Taking courses that interested me also greatly benefited my experience. Focus on courses you are excited about, not just ones you think you should take. One of my favorite parts of my law school experience was the internship courses I took. Being outside of the classroom and getting practical experience was insightful. At the Senate, I got to participate in committee meetings and witness discussions on potential changes to the law. At Heritage Canada, I completed a technology law internship on internet regulation. Exploring these different areas of law and taking more exciting courses made those 8:30 am classes easier to get to.

Sports Day

How did you find your articling position?

I found my articling position by participating in the Ottawa articling recruit.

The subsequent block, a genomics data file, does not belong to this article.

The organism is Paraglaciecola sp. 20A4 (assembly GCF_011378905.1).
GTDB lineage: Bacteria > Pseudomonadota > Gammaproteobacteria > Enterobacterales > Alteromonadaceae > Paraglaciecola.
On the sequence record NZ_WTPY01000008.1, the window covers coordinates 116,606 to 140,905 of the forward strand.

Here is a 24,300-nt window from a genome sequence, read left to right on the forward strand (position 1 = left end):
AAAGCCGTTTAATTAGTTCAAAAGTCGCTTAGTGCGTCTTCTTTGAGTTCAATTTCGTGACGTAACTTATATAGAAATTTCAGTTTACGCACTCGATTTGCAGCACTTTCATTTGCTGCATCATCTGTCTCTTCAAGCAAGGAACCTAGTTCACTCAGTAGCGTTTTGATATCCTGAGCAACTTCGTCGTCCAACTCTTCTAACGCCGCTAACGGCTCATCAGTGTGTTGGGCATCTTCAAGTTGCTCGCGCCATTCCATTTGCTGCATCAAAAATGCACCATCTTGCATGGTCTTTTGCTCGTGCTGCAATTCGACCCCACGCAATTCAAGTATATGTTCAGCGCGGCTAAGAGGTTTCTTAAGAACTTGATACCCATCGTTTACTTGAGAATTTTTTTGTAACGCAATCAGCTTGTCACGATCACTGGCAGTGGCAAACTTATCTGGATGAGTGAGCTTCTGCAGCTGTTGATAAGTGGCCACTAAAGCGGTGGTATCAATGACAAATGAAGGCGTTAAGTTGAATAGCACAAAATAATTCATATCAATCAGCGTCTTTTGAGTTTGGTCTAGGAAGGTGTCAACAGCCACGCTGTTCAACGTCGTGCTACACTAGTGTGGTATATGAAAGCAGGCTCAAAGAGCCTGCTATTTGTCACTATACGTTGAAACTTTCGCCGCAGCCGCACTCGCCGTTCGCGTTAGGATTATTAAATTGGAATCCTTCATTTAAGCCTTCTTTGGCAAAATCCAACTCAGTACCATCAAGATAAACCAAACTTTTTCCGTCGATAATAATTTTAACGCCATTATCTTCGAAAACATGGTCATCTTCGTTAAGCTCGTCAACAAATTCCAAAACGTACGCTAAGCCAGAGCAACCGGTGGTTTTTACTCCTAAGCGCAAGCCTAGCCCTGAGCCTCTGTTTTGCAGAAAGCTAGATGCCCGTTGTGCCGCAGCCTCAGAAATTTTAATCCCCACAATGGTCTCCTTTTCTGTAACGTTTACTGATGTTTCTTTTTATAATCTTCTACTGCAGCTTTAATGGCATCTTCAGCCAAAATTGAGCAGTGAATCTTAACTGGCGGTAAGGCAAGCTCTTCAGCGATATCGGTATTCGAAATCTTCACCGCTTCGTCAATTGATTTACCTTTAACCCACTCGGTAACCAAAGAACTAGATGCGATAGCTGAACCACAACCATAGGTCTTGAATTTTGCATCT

In my first and second year of law school, I decided not to go through the recruitment process. In my 1L summer, I completed an SPI with the Just Governance Group and began working at the CPDC. In 2L, I started the Ottawa recruitment process, but part way through, I realized the firm life was not for me. I decided to withdraw and focus on finding an alternative path more aligned with my interests and goals. While this was a scary decision and I was further away from a job than ever, I do not regret it as it led me to two positions I loved. I completed a fellowship with The Feminist Alliance for International Action and worked as a Research Assistant in international internet regulation. Not participating in the 1L or 2L recruit means you may have to go through more job-searching processes, but it also means you get to experience an extensive range of positions and areas of law. These more alternative positions during my summers all helped me secure my job through the articling recruit.